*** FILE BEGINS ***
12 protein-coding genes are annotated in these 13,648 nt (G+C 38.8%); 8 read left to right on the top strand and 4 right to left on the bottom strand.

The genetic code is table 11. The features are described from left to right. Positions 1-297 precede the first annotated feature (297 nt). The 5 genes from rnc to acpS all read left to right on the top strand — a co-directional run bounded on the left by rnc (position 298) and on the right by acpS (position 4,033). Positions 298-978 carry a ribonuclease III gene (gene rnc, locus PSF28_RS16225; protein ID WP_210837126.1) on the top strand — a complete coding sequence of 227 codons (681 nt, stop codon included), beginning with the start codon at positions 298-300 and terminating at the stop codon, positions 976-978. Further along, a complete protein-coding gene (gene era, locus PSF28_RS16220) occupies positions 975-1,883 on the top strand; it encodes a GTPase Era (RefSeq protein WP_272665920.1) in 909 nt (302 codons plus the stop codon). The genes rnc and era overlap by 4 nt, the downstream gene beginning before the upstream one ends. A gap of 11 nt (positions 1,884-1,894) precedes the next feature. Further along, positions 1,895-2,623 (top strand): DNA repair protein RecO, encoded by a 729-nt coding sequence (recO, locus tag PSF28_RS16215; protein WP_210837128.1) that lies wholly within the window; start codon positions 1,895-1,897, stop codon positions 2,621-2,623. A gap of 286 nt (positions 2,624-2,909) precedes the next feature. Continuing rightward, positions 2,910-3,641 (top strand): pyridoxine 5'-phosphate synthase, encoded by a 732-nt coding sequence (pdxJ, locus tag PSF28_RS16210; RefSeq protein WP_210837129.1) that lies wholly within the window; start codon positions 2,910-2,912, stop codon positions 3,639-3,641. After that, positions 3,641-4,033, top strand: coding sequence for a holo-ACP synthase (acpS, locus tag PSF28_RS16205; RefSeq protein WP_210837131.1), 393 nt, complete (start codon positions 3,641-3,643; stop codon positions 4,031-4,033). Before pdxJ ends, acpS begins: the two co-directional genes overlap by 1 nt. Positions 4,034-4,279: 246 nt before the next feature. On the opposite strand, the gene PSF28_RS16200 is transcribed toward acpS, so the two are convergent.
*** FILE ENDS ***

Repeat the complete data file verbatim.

12 protein-coding genes are annotated in these 13,648 nt (G+C 38.8%); 8 read left to right on the top strand and 4 right to left on the bottom strand.

The genetic code is table 11. The features are described from left to right. Positions 1-297 precede the first annotated feature (297 nt). The 5 genes from rnc to acpS all read left to right on the top strand — a co-directional run bounded on the left by rnc (position 298) and on the right by acpS (position 4,033). Positions 298-978 carry a ribonuclease III gene (gene rnc, locus PSF28_RS16225; protein ID WP_210837126.1) on the top strand — a complete coding sequence of 227 codons (681 nt, stop codon included), beginning with the start codon at positions 298-300 and terminating at the stop codon, positions 976-978. Further along, a complete protein-coding gene (gene era, locus PSF28_RS16220) occupies positions 975-1,883 on the top strand; it encodes a GTPase Era (RefSeq protein WP_272665920.1) in 909 nt (302 codons plus the stop codon). The genes rnc and era overlap by 4 nt, the downstream gene beginning before the upstream one ends. A gap of 11 nt (positions 1,884-1,894) precedes the next feature. Further along, positions 1,895-2,623 (top strand): DNA repair protein RecO, encoded by a 729-nt coding sequence (recO, locus tag PSF28_RS16215; protein WP_210837128.1) that lies wholly within the window; start codon positions 1,895-1,897, stop codon positions 2,621-2,623. A gap of 286 nt (positions 2,624-2,909) precedes the next feature. Continuing rightward, positions 2,910-3,641 (top strand): pyridoxine 5'-phosphate synthase, encoded by a 732-nt coding sequence (pdxJ, locus tag PSF28_RS16210; RefSeq protein WP_210837129.1) that lies wholly within the window; start codon positions 2,910-2,912, stop codon positions 3,639-3,641. After that, positions 3,641-4,033, top strand: coding sequence for a holo-ACP synthase (acpS, locus tag PSF28_RS16205; RefSeq protein WP_210837131.1), 393 nt, complete (start codon positions 3,641-3,643; stop codon positions 4,031-4,033). Before pdxJ ends, acpS begins: the two co-directional genes overlap by 1 nt. Positions 4,034-4,279: 246 nt before the next feature. On the opposite strand, the gene PSF28_RS16200 is transcribed toward acpS, so the two are convergent.